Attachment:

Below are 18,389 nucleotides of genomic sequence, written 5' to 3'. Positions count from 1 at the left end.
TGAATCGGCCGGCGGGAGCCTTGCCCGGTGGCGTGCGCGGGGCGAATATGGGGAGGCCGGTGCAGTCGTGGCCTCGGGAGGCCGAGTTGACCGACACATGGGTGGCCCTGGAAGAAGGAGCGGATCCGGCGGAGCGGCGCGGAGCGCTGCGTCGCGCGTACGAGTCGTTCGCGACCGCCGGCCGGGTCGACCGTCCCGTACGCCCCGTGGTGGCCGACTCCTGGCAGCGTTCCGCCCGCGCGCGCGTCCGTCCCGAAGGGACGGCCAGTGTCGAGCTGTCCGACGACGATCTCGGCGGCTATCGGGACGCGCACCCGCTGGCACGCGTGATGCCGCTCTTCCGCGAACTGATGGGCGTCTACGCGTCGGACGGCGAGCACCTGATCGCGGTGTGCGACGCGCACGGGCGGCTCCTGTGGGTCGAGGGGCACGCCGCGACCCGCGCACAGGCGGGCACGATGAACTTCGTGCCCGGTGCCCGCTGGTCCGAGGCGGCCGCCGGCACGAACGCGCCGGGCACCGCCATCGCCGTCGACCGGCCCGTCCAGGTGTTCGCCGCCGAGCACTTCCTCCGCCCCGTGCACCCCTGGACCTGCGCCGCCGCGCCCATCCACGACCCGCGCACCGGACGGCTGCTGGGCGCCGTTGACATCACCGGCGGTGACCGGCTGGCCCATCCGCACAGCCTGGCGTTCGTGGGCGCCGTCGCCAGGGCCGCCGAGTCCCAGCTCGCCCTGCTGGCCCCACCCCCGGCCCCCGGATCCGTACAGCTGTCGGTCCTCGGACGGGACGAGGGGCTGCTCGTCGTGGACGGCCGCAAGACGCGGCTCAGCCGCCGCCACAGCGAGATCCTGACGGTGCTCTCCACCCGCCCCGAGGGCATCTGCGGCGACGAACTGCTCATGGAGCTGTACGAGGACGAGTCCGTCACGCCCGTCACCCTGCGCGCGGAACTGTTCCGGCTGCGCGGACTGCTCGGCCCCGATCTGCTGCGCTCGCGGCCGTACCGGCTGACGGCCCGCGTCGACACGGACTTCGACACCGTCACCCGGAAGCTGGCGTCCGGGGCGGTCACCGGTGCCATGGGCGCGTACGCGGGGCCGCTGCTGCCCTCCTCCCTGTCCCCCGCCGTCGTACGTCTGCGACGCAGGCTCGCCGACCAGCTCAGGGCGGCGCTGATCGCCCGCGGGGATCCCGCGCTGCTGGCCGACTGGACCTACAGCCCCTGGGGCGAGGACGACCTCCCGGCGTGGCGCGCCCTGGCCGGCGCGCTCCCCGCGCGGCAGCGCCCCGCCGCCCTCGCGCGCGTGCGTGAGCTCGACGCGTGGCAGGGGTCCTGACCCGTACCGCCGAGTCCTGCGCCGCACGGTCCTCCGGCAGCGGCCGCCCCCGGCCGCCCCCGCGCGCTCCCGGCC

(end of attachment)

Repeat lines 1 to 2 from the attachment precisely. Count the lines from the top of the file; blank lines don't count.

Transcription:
Below are 18,389 nucleotides of genomic sequence, written 5' to 3'. Positions count from 1 at the left end.
TGAATCGGCCGGCGGGAGCCTTGCCCGGTGGCGTGCGCGGGGCGAATATGGGGAGGCCGGTGCAGTCGTGGCCTCGGGAGGCCGAGTTGACCGACACATGGGTGGCCCTGGAAGAAGGAGCGGATCCGGCGGAGCGGCGCGGAGCGCTGCGTCGCGCGTACGAGTCGTTCGCGACCGCCGGCCGGGTCGACCGTCCCGTACGCCCCGTGGTGGCCGACTCCTGGCAGCGTTCCGCCCGCGCGCGCGTCCGTCCCGAAGGGACGGCCAGTGTCGAGCTGTCCGACGACGATCTCGGCGGCTATCGGGACGCGCACCCGCTGGCACGCGTGATGCCGCTCTTCCGCGAACTGATGGGCGTCTACGCGTCGGACGGCGAGCACCTGATCGCGGTGTGCGACGCGCACGGGCGGCTCCTGTGGGTCGAGGGGCACGCCGCGACCCGCGCACAGGCGGGCACGATGAACTTCGTGCCCGGTGCCCGCTGGTCCGAGGCGGCCGCCGGCACGAACGCGCCGGGCACCGCCATCGCCGTCGACCGGCCCGTCCAGGTGTTCGCCGCCGAGCACTTCCTCCGCCCCGTGCACCCCTGGACCTGCGCCGCCGCGCCCATCCACGACCCGCGCACCGGACGGCTGCTGGGCGCCGTTGACATCACCGGCGGTGACCGGCTGGCCCATCCGCACAGCCTGGCGTTCGTGGGCGCCGTCGCCAGGGCCGCCGAGTCCCAGCTCGCCCTGCTGGCCCCACCCCCGGCCCCCGGATCCGTACAGCTGTCGGTCCTCGGACGGGACGAGGGGCTGCTCGTCGTGGACGGCCGCAAGACGCGGCTCAGCCGCCGCCACAGCGAGATCCTGACGGTGCTCTCCACCCGCCCCGAGGGCATCTGCGGCGACGAACTGCTCATGGAGCTGTACGAGGACGAGTCCGTCACGCCCGTCACCCTGCGCGCGGAACTGTTCCGGCTGCGCGGACTGCTCGGCCCCGATCTGCTGCGCTCGCGGCCGTACCGGCTGACGGCCCGCGTCGACACGGACTTCGACACCGTCACCCGGAAGCTGGCGTCCGGGGCGGTCACCGGTGCCATGGGCGCGTACGCGGGGCCGCTGCTGCCCTCCTCCCTGTCCCCCGCCGTCGTACGTCTGCGACGCAGGCTCGCCGACCAGCTCAGGGCGGCGCTGATCGCCCGCGGGGATCCCGCGCTGCTGGCCGACTGGACCTACAGCCCCTGGGGCGAGGACGACCTCCCGGCGTGGCGCGCCCTGGCCGGCGCGCTCCCCGCGCGGCAGCGCCCCGCCGCCCTCGCGCGCGTGCGTGAGCTCGACGCGTGGCAGGGGTCCTGACCCGTACCGCCGAGTCCTGCGCCGCACGGTCCTCCGGCAGCGGCCGCCCCCGGCCGCCCCCGCGCGCTCCCGGCC